Corresponding author address: Dr. Roderick A. Scofield, E/RA2, RM 601, WWBG, 5200 Auth Rd., Camp Springs, MD 20746-4304. Email: roderick.scofield@noaa.gov

1. Introduction

Flash-flood forecasting represents one of the most serious challenges to the operational forecasting and research communities because of the high toll of flash flooding in terms of human life (more than 225 fatalities on average each year in the United States alone) and property damage ($4 billion per year in the United States). Timely and reliable information on recent, current, and future precipitation is thus vital for enabling forecasters to make accurate and timely forecasts and to warn the public appropriately.

Rain gauges have been a primary source of precipitation data for well over a century. Although rain gauge data have the clear advantage of representing a direct measurement of precipitation (as opposed to an estimate obtained by relating precipitation to some remotely sensed quantity), rain gauges also exhibit a number of significant shortcomings for flash-flood forecasting purposes. The poor spatial resolution of the rain gauge network is the most obvious shortcoming: Smith et al. (1994, 1996) have demonstrated by comparisons with radar that even relatively dense existing rain gauge networks are unable to depict the intensity and spatial extent of heavy precipitation. Undercatch caused by wind effects (as well as by mechanical limitations in the case of tipping-bucket gauges) can also be significant during heavy-precipitation events (e.g., Groisman and Legates 1994; Peck 1997).

The advent of radar as a tool for estimating precipitation addressed these issues to some extent by providing widespread spatial coverage at high spatial and temporal resolution (though proximity to a radar unit was still necessary) and by providing spatially continuous values instead of point measurements. However, transformation of the radar-measured reflectivities into rainfall rates presents difficulty in three areas. The first area is the accuracy of the reflectivity values themselves, which can be affected by influence from fixed targets (e.g., ground clutter, beam block) or by the intermittent influence of anomalous propagation (which is exceedingly difficult to diagnose and remove when precipitation is occurring). Differences in calibration among radars are also a serious problem: Hunter (1996) noted that a difference of 1 dBZ in calibration translates to a 17% difference in rain rate, and Smith et al. (1996) found a difference of 44% in mean cold-season rainfall between the Tulsa and Twin Lakes, Oklahoma, radars.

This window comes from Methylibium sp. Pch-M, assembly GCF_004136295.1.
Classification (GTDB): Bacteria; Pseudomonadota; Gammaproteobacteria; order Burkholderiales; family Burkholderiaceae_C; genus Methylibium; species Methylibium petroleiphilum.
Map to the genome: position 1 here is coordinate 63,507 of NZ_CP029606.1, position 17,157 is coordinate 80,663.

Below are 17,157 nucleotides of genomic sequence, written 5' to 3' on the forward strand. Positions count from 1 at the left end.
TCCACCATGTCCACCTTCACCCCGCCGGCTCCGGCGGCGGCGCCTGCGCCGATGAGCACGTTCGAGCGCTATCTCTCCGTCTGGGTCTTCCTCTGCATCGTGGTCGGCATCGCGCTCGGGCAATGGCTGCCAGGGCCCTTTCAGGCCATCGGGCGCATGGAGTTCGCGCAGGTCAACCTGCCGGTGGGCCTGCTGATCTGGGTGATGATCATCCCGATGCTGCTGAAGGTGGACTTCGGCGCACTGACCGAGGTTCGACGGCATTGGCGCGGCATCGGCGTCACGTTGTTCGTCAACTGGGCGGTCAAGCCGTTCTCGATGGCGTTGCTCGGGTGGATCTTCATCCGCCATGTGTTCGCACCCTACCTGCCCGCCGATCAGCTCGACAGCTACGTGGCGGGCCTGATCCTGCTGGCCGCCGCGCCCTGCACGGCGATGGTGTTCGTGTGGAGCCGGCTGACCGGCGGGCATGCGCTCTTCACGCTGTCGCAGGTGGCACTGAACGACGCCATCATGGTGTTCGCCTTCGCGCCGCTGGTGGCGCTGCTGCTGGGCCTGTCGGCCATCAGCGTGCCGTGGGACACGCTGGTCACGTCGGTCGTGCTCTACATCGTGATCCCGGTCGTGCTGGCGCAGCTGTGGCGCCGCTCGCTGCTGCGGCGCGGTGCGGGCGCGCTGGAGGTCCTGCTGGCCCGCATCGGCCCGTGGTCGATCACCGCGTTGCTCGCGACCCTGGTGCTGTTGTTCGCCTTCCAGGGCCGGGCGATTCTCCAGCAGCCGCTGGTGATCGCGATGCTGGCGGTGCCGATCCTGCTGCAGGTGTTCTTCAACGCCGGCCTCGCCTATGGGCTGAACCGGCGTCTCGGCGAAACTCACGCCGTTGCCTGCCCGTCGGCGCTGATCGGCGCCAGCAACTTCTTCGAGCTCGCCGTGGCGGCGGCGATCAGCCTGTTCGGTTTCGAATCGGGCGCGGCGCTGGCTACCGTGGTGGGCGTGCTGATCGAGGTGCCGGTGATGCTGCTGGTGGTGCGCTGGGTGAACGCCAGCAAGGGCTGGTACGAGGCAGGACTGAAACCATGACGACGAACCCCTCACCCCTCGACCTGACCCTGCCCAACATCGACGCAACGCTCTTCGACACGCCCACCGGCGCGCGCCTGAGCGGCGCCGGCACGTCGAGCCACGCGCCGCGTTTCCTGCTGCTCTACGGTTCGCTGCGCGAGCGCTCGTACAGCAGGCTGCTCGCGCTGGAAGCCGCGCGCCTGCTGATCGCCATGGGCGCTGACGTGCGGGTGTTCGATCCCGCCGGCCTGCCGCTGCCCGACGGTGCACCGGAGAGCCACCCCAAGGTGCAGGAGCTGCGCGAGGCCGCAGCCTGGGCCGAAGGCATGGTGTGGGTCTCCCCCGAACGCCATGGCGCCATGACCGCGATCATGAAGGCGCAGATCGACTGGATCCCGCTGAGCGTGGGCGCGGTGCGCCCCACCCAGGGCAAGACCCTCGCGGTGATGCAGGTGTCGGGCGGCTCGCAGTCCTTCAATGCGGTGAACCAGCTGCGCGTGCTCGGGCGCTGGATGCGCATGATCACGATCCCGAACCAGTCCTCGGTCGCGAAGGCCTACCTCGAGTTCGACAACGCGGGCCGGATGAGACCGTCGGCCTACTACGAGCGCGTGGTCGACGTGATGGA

Second, the increase in elevation of the beam with distance from the radar leads to errors associated with uncertainties in the shape of the reflectivity profile between the beam height and the surface; precipitation is often undetected, or the rate is underestimated, as distance from the radar increases (Hunter 1996; Kitchen and Jackson 1993; Smith et al. 1996). These difficulties are especially pronounced in mountainous regions, where the placement of the radar at a high elevation to minimize beam block results in significant nondetection of precipitation, especially at longer ranges (Westrick et al. 1999; Young et al. 1999). On the other hand, brightband effects where the radar beam intercepts the melting layer can lead to overestimation of rainfall rates at short to intermediate ranges (Kitchen and Jackson 1993; Smith at al. 1996). In addition to these uncertainties about the reflectivity value and its relationship to surface conditions, the relationship between reflectivity and rainfall rate—commonly referred to as the ZR relationship—is related to the drop size distribution and is also affected by beam spreading because a uniform spatial distribution of liquid drops is assumed (Hunter 1996).

Numerous efforts have been made to address these issues. Range corrections based on knowledge of the beam spread with distance have been implemented but, as Fulton et al. (1998) note, the beam-spread contribution to range effects is minor in comparison with the contributions from beam overshooting and nonuniformity of the vertical reflectivity profile. Vertical profile adjustments have been proposed (e.g., Seo et al. 2000 and references therein), but they assume horizontal homogeneity in the vertical variations of reflectivity, and, more important, precipitation must be detected by the radar for such corrections to be performed. Gauges have been used to correct biases in the radar fields in real time, such as in the Stage-III and P1 products produced by River Forecast Centers (RFC; Fulton et al. 1998) and in experimental procedures (e.g., Gourley et al. 2002; Seo and Breidenbach 2002); however, these bias corrections are unable to address range and other effects completely (Young et al. 2000).